My family is from Ely, and my grandpa spent most of his life working 1,500 feet underground in the iron ore mines. My dad and his brother also spent some time working in the mines. The way several people quoted in the article described the miners is just not accurate and I think it is important for people to know that.

Mining is a critical part of the economy in northern Minnesota. There have been and will always be disagreements on mining issues, and people are free to express their opinions. But no one should be making disrespectful comments. If they do that, they haven't met Dan Hill. And they haven't met my grandpa. Here are their stories:

I met Dan Hill in December of 2015 when we brought together miners and mining company executives to meet with the President's Chief of Staff Denis McDonough about steel dumping from China and the negative effect it was having on the Range. In front of a long table of at least 50 people, Dan — a long time Range resident who was then laid off — was one of the last to speak. He noted that everything had been said but he had just one thing to add. Dan told the story of how at his son's pre-school graduation the teacher asked the kids what they wanted to do when they grew up. Kids were picking all kinds of jobs, but Dan's son said "I want to be a miner like my daddy." Dan then tossed a steelworker T-shirt over the table to the President's Chief of Staff and said "Make it come true, Mr. McDonough, make it come true."

Thanks to Dan Hill and so many workers who stood up for their livelihoods, United Taconite is now open again, and Dan is back to work. I have visited Dan's home. I have met with his family and his friends. He is about as hardworking and good as they come.

Then there's my grandpa. My grandpa's dad was brought over from Slovenia to work in the mines. He and my great grandma had 10 children. They lived in company housing. In eighth grade, when my grandpa was getting all A’s in school and wanted to join the Navy, he had to quit school to support his family. He first drove a delivery wagon and soon got a job in the mines.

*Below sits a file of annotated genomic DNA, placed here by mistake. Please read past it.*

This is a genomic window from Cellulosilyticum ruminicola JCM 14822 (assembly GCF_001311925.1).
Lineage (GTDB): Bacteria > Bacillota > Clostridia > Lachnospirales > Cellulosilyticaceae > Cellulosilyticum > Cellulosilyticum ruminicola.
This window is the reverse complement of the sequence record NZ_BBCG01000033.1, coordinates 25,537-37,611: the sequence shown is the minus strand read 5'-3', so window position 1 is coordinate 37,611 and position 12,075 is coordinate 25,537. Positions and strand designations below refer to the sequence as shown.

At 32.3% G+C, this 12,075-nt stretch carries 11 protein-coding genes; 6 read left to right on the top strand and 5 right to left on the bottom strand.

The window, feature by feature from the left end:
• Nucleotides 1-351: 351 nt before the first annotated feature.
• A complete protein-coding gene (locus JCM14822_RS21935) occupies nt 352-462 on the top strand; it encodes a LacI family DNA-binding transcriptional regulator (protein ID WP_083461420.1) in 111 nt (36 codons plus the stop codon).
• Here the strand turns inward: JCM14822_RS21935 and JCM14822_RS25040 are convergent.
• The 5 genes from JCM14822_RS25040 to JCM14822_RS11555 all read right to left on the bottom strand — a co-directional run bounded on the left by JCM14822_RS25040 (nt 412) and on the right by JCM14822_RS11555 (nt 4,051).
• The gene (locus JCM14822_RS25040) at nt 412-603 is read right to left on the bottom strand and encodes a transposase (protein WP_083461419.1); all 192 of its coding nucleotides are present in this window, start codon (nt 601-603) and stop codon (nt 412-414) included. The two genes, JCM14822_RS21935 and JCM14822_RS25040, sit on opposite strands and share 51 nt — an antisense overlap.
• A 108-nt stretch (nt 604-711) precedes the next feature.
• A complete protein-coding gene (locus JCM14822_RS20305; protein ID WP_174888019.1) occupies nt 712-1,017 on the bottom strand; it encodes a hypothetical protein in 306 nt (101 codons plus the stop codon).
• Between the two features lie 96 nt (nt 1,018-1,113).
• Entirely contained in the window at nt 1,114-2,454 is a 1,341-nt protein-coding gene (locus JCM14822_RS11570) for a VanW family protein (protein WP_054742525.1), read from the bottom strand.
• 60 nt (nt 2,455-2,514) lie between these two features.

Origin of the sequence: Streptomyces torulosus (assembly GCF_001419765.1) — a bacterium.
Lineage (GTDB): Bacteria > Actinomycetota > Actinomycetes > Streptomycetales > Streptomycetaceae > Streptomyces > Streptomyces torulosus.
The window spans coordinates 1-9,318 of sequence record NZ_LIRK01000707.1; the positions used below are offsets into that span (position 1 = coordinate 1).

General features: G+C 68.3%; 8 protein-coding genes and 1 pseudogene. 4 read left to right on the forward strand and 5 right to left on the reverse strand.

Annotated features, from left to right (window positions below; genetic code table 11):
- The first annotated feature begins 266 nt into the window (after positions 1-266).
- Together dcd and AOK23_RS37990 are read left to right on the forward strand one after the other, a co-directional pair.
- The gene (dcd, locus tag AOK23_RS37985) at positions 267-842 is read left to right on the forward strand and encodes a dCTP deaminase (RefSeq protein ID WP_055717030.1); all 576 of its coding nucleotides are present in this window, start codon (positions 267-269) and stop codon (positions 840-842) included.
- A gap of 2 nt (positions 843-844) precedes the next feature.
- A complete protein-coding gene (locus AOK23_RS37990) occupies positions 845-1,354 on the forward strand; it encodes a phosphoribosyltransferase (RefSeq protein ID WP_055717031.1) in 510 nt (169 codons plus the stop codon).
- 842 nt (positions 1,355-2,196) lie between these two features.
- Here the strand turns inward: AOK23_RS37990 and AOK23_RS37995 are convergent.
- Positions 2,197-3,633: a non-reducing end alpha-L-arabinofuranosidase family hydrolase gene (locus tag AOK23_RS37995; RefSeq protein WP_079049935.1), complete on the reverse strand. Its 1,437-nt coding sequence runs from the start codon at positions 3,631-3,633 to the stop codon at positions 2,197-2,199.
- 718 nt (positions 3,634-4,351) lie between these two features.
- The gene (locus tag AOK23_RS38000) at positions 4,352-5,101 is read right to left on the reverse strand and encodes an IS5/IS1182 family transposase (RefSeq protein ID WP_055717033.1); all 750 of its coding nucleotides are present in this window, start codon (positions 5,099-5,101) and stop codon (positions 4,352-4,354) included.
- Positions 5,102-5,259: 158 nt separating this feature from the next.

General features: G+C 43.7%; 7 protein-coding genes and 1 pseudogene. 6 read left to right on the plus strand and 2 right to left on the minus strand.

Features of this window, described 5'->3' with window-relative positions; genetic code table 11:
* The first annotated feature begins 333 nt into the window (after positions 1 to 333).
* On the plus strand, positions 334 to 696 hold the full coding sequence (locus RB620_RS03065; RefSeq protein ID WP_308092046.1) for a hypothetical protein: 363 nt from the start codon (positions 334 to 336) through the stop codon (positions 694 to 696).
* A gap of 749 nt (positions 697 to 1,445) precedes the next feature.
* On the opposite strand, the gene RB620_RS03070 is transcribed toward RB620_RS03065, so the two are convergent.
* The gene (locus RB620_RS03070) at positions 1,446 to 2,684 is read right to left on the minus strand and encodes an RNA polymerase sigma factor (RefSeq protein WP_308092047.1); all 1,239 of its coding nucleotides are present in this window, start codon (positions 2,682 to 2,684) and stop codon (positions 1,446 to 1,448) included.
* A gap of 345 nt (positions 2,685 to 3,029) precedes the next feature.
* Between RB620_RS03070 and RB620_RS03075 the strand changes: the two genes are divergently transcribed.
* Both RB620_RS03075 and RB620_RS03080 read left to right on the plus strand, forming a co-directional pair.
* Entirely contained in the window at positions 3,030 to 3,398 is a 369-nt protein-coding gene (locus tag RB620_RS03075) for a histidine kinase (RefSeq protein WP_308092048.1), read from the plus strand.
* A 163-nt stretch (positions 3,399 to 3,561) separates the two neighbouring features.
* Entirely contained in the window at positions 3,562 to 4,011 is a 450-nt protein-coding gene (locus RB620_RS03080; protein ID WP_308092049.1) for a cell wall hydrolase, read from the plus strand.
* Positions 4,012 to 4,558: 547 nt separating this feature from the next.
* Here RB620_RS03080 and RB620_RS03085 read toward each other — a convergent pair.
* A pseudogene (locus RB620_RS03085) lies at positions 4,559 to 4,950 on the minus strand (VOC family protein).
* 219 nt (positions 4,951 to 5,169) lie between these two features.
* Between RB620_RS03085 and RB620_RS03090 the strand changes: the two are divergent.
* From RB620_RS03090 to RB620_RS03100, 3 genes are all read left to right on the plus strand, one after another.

A few years later his mom died of cancer and his dad died of a heart attack. My grandpa Mike, the oldest son, was responsible for taking care of all nine of his siblings. The youngest chil — Hannah, age 10 —was sent to an orphanage in Duluth. But my grandpa promised that one day he would bring her home. Two years later he borrowed a car, drove to Duluth and brought Hannah home.

To provide for the family, my grandpa and his brother John worked in the Zenith mine. It was really dangerous back then and every time a siren would go off the whole town would come running to see who was injured or died. My dad still remembers the coffins in the local Catholic Church.

For decades my grandpa would go down that mineshaft in a cage in the darkness with his black lunch bucket. He loved to hunt and fish. How often did he think about that life he wanted at sea, that career in the Navy? How often did he think of a path in the woods, of the sun coming through the trees?

When I was first running for Senate I met a man whose dad worked with my grandpa. He said his dad always told him that my grandpa — who was later promoted to being a mine foreman — was a strong and kind boss. He told me this: "Whenever it was time to explore a new part of the mine, all the miners knew it would be dangerous. That's why most of the mine foremen would stand at the top of the mine and radio down to the miners below telling them where to go. Not Mike Klobuchar. He would always go with the miners. He would always go with his guys. And he would always go first."

Dan Hill and my grandpa? They are the miners of the Iron Range.